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Tom Petty — ‘He’s a good boy’
By Erich W. Zander
The Argus — February 23, 1990
Rebel star rocks the Redbirds
As the lights brighten and the black valance is lifted we see a stage dotted with objects as eclectic as the crowd. A stuffed polar bear and a large totem pole with brightly painted birds flank the stage. Two very large African drums, a full suit of armor, an alligator, the skulls of two ruminants and a big black trunk find their place in a set straight out of theatre macabre. Plush red velvet curtains and sumptuous patterned fabrics in opulent lengths, draped the edges of the stage and to the rear a large ship’s mast loomed and several screens awaited.
Tom Petty and the Heartbreakers bounded on stage and launched into “Love is a Long Road,” embarking on a musical journey that was to last well over an hour. The Heartbreakers played songs from Full Moon Fever, Petty’s first solo album, with as much alacrity as they played the older favorites. The ease with which they played together proved they are one of the more outstanding back-up bands today.
By the fourth song “Freefalling,” Petty engaged the crowd in singing along on the choruses, a technique which he used to his advantage several times throughout the night. During this song the screens were awash with color slides of clouds.
For the next number, drummer Stan Lynch, atop a black riser decorated with gold hieroglyphics, sang the R&B classic “Down the Road Apiece.”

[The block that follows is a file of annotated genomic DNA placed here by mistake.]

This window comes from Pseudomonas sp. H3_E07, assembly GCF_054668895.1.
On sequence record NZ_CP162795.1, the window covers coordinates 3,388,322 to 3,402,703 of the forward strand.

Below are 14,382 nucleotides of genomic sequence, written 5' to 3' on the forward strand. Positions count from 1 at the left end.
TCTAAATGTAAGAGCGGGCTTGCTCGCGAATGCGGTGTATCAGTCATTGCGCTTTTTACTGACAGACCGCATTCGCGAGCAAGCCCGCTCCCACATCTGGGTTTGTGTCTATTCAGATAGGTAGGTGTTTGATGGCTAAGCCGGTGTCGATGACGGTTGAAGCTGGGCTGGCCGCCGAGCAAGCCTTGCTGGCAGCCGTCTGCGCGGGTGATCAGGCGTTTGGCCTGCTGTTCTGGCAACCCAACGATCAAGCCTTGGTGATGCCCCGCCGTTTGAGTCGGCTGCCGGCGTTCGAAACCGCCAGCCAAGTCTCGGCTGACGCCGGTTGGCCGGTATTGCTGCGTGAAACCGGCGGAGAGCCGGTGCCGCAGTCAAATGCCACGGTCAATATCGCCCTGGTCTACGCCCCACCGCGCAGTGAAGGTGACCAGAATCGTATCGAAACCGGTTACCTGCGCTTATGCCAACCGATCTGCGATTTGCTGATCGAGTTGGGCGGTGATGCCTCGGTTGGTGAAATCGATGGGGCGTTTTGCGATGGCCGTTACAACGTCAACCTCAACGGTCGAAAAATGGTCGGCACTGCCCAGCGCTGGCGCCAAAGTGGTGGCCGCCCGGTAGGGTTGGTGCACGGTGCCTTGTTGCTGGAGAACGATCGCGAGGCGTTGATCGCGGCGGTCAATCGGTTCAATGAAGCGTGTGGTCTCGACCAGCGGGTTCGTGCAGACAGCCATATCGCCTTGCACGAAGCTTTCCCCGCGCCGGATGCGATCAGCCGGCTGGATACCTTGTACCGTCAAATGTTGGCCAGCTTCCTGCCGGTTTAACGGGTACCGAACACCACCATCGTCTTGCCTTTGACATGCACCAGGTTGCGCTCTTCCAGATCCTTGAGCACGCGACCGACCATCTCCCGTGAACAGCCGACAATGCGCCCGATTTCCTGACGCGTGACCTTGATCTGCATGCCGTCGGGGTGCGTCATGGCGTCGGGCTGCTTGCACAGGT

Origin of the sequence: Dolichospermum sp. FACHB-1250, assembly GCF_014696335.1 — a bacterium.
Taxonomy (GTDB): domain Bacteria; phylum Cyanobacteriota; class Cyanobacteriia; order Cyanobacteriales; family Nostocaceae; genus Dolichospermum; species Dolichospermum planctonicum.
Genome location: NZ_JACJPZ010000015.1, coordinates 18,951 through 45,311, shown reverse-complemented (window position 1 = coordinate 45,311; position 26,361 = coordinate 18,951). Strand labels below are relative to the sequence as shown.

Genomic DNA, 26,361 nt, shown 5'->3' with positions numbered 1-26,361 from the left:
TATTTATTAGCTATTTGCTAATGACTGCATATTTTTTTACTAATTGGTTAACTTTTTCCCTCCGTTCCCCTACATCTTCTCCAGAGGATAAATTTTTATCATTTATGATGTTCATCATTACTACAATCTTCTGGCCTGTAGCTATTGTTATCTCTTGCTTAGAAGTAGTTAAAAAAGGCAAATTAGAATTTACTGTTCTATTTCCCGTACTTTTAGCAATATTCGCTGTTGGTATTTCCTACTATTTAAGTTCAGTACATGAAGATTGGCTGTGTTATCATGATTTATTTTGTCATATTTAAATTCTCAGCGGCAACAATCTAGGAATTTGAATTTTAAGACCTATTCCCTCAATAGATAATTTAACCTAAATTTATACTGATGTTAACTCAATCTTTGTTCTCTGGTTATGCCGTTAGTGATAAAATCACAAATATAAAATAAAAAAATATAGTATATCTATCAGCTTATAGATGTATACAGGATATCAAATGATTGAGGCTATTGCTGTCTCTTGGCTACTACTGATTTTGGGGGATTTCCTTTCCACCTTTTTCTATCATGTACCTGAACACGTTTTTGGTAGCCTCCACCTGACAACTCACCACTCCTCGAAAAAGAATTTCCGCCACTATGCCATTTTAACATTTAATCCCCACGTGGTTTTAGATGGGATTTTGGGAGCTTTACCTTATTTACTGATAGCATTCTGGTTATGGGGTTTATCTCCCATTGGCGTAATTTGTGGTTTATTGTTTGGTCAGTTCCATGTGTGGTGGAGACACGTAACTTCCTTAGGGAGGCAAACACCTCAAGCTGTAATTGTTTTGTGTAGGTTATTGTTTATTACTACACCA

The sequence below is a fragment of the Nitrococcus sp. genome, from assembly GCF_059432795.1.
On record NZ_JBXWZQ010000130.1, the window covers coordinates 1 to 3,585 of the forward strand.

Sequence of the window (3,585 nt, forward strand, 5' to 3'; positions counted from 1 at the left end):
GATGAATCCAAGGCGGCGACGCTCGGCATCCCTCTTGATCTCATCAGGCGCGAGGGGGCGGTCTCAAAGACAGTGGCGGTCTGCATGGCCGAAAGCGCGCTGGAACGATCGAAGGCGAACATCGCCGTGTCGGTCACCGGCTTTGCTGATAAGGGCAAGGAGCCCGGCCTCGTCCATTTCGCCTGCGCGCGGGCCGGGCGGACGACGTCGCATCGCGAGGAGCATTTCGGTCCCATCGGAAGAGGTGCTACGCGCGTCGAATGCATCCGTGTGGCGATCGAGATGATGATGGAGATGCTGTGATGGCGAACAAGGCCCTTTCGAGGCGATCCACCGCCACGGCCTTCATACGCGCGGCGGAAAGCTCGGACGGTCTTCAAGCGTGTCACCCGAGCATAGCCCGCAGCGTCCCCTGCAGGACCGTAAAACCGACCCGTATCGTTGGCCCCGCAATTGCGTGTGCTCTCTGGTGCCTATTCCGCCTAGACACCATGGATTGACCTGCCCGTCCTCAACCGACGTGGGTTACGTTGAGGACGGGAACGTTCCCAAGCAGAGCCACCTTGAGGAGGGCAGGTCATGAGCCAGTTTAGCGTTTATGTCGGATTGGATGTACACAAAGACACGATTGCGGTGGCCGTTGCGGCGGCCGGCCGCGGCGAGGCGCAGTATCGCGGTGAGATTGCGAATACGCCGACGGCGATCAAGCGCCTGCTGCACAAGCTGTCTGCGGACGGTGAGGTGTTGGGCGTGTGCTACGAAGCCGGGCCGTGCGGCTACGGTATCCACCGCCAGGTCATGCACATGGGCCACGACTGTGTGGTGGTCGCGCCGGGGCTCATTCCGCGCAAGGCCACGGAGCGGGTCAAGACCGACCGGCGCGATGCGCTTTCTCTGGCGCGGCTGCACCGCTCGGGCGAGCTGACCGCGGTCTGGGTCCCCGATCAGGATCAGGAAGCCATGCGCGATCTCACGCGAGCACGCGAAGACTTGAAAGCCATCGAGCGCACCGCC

Then Benmont Tench, still in a boogie-woogie mode, soloed on the piano only to be joined by the other Heartbreakers as Petty took a break. That numbered turned into a psychedelic into for “Don’t Come Around Here No More,” which guitarist Mike Campbell on hammer dulcimer, and bassist Howie Epstein and Petty on African drums.
As the screens displayed vibrant patterns of mixing oils, Petty strapped on his guitar and ceremoniously opened a chest, which emitted an incredible white light. Reaching slowly in, he pulled out a worn brown hat and donned it.
During the songs the screens alternated between mixing oils and patterned lights, vibrantly hued. Shifting into the churning conclusion of the song, the lighting changed to strobes and the armor came to life, chasing Petty as he parried about the stage. He eluded the armor long enough to put the hat back in the trunk, ending the melee and the song.
Working the audience with finesse, Petty kept things moving with his monologues between songs. He told the audience how impressed he was that they were all able to come, and urged them to check out the people from Greenpeace in the lobby. Stressing the urgency of their cause, he invited them to “make up their own minds about it.”
Petty blended a delightful mix of material from circa 1977 “Rebel” and “Refugee,” with his latest hits ending with “Running Down a Dream.”
As the band left the stage, the near capacity crowd roared in approval even louder than the music had been. After a short span of time, the band returned to the light of thousands of lighters.
Petty played a solo version of “The Waiting,” with the band joining him for the revved-up ending. That number was followed by an audience participation on Dylan’s “Knocking on Heaven’s Door,” which Petty dedicated to Del Shannon.
Shannon, who was a guest musician on “Full Moon Fever,” committed suicide the week before the show.
The nineteenth and final song was the perennial favorite “American Girl.” The band, waving a last time before departing, smiled with chesire grins.